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Eur Stroke J. 2018 Mar;3(1):66-73. doi: 10.1177/2396987317728854. Epub 2017 Sep 5.

The effect of different combinations of vascular, dependency and cognitive endpoints on the sample size required to detect a treatment effect in trials of treatments to improve outcome after lacunar and non-lacunar ischaemic stroke.

Author information

1
Centre for Clinical Brain Sciences, Chancellors Building, Edinburgh, UK.
2
2Academic Section of Geriatric Medicine, Institute of Cardiovascular and Medical Sciences, University of Glasgow, Glasgow, UK.
3
3UK Dementia Research Institute, University of Edinburgh, Edinburgh Medical School, Edinburgh, UK.
4
4Stroke Trials Unit, Division of Clinical Neuroscience, University of Nottingham, Nottingham, UK.

Abstract

Background:

Endpoints that are commonly used in trials of moderate/severe stroke may be less frequent in patients with minor, non-disabling stroke thus inflating sample sizes. We tested whether trial efficiency might be improved with composite endpoints.

Methods:

We prospectively recruited patients with lacunar and minor non-lacunar ischaemic stroke (NIHSS ≤ 7) and assessed recurrent vascular events (stroke, transient ischaemic attack (TIA), ischemic heart disease (IHD)), modified Rankin Score (mRS) and cognitive testing with the Addenbrooke's Cognitive Examination (ACE-R) one year post-stroke. For a potential secondary prevention randomised controlled trial (RCT), we estimated sample sizes using individual or combined outcomes, at power 80% (and 90%), alpha 5%, required to detect a relative 10% risk reduction.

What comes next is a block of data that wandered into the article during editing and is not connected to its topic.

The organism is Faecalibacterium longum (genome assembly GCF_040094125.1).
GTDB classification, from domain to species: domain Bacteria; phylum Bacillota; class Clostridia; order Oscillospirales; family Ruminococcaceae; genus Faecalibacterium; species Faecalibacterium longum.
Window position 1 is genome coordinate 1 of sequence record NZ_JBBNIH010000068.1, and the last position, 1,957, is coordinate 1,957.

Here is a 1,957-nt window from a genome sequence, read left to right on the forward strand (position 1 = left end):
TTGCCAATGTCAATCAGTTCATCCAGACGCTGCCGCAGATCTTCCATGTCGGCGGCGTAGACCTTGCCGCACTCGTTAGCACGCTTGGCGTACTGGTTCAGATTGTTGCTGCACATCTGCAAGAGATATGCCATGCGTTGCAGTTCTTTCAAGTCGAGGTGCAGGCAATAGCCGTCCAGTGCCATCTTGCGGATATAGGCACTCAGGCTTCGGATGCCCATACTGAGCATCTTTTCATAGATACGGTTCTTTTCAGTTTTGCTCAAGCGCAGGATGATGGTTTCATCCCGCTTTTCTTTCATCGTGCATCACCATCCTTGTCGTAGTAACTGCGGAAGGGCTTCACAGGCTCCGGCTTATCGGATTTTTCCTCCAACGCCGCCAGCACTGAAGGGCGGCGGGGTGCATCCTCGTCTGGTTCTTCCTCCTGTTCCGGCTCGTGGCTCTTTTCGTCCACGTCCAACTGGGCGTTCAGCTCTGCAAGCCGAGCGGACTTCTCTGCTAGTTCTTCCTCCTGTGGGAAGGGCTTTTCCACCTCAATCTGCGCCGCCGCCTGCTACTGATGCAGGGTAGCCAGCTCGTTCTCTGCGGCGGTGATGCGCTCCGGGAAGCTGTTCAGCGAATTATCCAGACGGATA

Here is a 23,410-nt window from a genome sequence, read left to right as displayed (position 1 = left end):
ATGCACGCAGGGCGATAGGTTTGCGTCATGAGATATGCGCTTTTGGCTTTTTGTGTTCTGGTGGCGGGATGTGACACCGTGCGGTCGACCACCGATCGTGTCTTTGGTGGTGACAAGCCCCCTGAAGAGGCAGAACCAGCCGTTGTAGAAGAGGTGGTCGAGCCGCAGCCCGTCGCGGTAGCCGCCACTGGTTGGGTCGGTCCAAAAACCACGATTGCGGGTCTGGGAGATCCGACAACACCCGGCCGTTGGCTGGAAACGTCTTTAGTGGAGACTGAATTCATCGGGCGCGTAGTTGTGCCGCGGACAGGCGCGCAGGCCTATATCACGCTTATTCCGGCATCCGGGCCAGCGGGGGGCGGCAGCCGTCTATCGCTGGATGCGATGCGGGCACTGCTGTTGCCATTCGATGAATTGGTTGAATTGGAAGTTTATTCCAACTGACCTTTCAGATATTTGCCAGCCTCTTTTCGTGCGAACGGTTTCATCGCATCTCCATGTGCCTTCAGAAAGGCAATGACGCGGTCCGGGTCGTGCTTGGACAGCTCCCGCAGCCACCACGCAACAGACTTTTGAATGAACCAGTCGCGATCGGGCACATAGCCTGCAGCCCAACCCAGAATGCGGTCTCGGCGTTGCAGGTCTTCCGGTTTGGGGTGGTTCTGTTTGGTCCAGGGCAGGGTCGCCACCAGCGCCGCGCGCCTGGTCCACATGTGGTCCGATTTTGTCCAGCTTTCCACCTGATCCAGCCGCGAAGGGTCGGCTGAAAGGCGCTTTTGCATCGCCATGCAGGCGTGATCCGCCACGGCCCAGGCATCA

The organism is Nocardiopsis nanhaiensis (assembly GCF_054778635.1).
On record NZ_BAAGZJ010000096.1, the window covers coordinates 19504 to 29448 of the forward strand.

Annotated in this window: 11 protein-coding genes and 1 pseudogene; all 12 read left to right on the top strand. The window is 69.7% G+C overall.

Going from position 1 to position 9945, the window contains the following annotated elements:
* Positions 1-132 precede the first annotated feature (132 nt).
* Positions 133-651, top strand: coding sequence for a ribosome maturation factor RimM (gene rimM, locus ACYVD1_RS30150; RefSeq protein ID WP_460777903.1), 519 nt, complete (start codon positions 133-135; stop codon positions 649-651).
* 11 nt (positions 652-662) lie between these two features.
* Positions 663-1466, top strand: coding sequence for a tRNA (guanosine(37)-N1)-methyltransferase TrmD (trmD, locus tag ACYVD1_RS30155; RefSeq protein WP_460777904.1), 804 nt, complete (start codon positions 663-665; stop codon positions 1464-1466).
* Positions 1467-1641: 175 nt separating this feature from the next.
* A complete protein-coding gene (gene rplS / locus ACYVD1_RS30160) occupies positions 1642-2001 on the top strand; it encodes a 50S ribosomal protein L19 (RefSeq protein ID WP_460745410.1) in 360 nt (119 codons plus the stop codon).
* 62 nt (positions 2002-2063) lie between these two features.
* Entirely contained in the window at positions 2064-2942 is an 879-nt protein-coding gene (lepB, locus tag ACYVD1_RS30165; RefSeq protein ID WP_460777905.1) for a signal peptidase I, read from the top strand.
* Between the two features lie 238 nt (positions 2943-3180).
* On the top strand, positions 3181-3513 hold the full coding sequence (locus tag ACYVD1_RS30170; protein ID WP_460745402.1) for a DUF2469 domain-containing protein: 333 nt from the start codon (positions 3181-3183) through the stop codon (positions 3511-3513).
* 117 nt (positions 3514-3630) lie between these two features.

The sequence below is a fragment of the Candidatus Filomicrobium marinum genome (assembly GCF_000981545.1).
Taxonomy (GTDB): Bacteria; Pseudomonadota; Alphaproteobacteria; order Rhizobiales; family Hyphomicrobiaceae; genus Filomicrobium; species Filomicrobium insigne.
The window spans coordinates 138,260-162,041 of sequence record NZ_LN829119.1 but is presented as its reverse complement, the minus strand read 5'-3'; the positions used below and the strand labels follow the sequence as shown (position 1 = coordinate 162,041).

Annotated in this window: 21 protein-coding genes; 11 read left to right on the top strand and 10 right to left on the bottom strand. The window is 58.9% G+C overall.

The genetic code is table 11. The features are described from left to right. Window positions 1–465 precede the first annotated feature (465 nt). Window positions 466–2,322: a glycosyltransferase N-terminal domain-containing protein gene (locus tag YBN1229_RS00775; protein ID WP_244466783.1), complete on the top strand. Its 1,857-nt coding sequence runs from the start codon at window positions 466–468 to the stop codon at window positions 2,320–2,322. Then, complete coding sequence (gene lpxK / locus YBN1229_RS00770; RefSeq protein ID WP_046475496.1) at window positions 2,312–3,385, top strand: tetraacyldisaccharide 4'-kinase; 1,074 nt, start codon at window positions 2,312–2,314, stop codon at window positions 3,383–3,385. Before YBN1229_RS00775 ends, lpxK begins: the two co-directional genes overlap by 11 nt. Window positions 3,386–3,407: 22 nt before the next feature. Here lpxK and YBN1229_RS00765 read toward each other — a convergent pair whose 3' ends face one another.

Results:

Amongst 264 patients (118 lacunar, 146 non-lacunar), at one year, 30/264 (11%) patients had a recurrent vascular event, 5 (2%) had died, 3 (1%) had clinically-diagnosed dementia, 53/264 (20%) had mRS ≥ 3 and 29/158 (19%) had ACE-R ≤ 82 (57 could not attend for cognitive testing). For a potential trial, at 80% power, using mRS ≥ 3 alone would require n > 5000 participants, recurrent vascular events alone n = 9908 participants, and a composite of any recurrent vascular event, ACE-R ≤ 82, dementia or mRS ≥ 2 (present in 56% of patients) n = 2224 patients. However, including cognition increased missing data. Results were similar for lacunar and non-lacunar minor ischaemic stroke.

Conclusions:

Composite outcomes including vascular events, dependency, and cognition reduce sample size and increase efficiency, feasibility, and relevance to patients of RCTs in minor ischaemic stroke. Efficiency might be improved further with more practical cognitive test strategies.

KEYWORDS:

Stroke; cognition; dependency; lacunar; outcome; power calculation; randomised trial; sample size

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